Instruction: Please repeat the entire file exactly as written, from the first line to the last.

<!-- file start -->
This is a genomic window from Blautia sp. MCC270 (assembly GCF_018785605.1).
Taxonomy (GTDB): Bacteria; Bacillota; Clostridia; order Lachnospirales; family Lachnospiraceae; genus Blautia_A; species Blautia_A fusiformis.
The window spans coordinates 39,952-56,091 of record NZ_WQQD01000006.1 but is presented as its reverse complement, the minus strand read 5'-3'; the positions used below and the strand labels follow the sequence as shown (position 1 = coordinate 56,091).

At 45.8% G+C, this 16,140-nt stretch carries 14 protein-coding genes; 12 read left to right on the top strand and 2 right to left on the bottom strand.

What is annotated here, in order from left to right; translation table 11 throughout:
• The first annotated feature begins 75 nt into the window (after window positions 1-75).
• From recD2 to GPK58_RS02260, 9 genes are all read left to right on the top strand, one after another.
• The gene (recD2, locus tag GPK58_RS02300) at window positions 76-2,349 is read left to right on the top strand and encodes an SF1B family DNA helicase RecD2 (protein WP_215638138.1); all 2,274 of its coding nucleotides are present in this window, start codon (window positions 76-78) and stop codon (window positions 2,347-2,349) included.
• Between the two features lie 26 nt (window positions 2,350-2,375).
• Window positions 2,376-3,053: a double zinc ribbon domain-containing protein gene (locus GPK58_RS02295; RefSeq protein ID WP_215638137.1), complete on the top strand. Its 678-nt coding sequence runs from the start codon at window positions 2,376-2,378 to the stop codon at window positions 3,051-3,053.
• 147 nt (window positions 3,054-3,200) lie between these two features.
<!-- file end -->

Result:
This is a genomic window from Blautia sp. MCC270 (assembly GCF_018785605.1).
Taxonomy (GTDB): Bacteria; Bacillota; Clostridia; order Lachnospirales; family Lachnospiraceae; genus Blautia_A; species Blautia_A fusiformis.
The window spans coordinates 39,952-56,091 of record NZ_WQQD01000006.1 but is presented as its reverse complement, the minus strand read 5'-3'; the positions used below and the strand labels follow the sequence as shown (position 1 = coordinate 56,091).

At 45.8% G+C, this 16,140-nt stretch carries 14 protein-coding genes; 12 read left to right on the top strand and 2 right to left on the bottom strand.

What is annotated here, in order from left to right; translation table 11 throughout:
• The first annotated feature begins 75 nt into the window (after window positions 1-75).
• From recD2 to GPK58_RS02260, 9 genes are all read left to right on the top strand, one after another.
• The gene (recD2, locus tag GPK58_RS02300) at window positions 76-2,349 is read left to right on the top strand and encodes an SF1B family DNA helicase RecD2 (protein WP_215638138.1); all 2,274 of its coding nucleotides are present in this window, start codon (window positions 76-78) and stop codon (window positions 2,347-2,349) included.
• Between the two features lie 26 nt (window positions 2,350-2,375).
• Window positions 2,376-3,053: a double zinc ribbon domain-containing protein gene (locus GPK58_RS02295; RefSeq protein ID WP_215638137.1), complete on the top strand. Its 678-nt coding sequence runs from the start codon at window positions 2,376-2,378 to the stop codon at window positions 3,051-3,053.
• 147 nt (window positions 3,054-3,200) lie between these two features.